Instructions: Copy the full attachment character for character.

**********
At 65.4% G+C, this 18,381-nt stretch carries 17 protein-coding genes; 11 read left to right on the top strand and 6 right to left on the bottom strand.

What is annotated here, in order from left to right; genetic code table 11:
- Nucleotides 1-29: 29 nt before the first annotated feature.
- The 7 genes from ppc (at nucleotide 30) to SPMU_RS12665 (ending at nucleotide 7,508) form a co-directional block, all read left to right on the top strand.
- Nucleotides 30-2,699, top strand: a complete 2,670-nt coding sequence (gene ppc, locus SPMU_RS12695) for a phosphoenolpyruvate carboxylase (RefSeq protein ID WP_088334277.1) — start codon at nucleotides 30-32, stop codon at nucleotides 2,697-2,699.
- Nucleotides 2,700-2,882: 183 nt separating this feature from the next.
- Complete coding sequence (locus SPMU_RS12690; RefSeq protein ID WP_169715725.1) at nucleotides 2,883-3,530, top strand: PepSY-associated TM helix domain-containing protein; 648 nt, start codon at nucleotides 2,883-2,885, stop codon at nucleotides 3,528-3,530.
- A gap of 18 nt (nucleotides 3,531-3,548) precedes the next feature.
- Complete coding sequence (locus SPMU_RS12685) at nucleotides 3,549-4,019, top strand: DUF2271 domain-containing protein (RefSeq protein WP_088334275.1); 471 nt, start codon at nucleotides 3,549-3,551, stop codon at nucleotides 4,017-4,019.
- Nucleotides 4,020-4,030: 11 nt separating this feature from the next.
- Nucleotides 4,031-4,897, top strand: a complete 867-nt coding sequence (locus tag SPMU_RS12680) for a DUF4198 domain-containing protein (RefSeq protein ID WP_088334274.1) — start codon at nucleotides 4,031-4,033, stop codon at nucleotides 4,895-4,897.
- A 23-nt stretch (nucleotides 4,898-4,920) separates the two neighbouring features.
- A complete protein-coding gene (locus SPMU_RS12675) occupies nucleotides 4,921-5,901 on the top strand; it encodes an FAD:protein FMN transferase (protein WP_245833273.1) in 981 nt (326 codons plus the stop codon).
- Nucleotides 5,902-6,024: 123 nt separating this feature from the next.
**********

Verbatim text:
At 65.4% G+C, this 18,381-nt stretch carries 17 protein-coding genes; 11 read left to right on the top strand and 6 right to left on the bottom strand.

What is annotated here, in order from left to right; genetic code table 11:
- Nucleotides 1-29: 29 nt before the first annotated feature.
- The 7 genes from ppc (at nucleotide 30) to SPMU_RS12665 (ending at nucleotide 7,508) form a co-directional block, all read left to right on the top strand.
- Nucleotides 30-2,699, top strand: a complete 2,670-nt coding sequence (gene ppc, locus SPMU_RS12695) for a phosphoenolpyruvate carboxylase (RefSeq protein ID WP_088334277.1) — start codon at nucleotides 30-32, stop codon at nucleotides 2,697-2,699.
- Nucleotides 2,700-2,882: 183 nt separating this feature from the next.
- Complete coding sequence (locus SPMU_RS12690; RefSeq protein ID WP_169715725.1) at nucleotides 2,883-3,530, top strand: PepSY-associated TM helix domain-containing protein; 648 nt, start codon at nucleotides 2,883-2,885, stop codon at nucleotides 3,528-3,530.
- A gap of 18 nt (nucleotides 3,531-3,548) precedes the next feature.
- Complete coding sequence (locus SPMU_RS12685) at nucleotides 3,549-4,019, top strand: DUF2271 domain-containing protein (RefSeq protein WP_088334275.1); 471 nt, start codon at nucleotides 3,549-3,551, stop codon at nucleotides 4,017-4,019.
- Nucleotides 4,020-4,030: 11 nt separating this feature from the next.
- Nucleotides 4,031-4,897, top strand: a complete 867-nt coding sequence (locus tag SPMU_RS12680) for a DUF4198 domain-containing protein (RefSeq protein ID WP_088334274.1) — start codon at nucleotides 4,031-4,033, stop codon at nucleotides 4,895-4,897.
- A 23-nt stretch (nucleotides 4,898-4,920) separates the two neighbouring features.
- A complete protein-coding gene (locus SPMU_RS12675) occupies nucleotides 4,921-5,901 on the top strand; it encodes an FAD:protein FMN transferase (protein WP_245833273.1) in 981 nt (326 codons plus the stop codon).
- Nucleotides 5,902-6,024: 123 nt separating this feature from the next.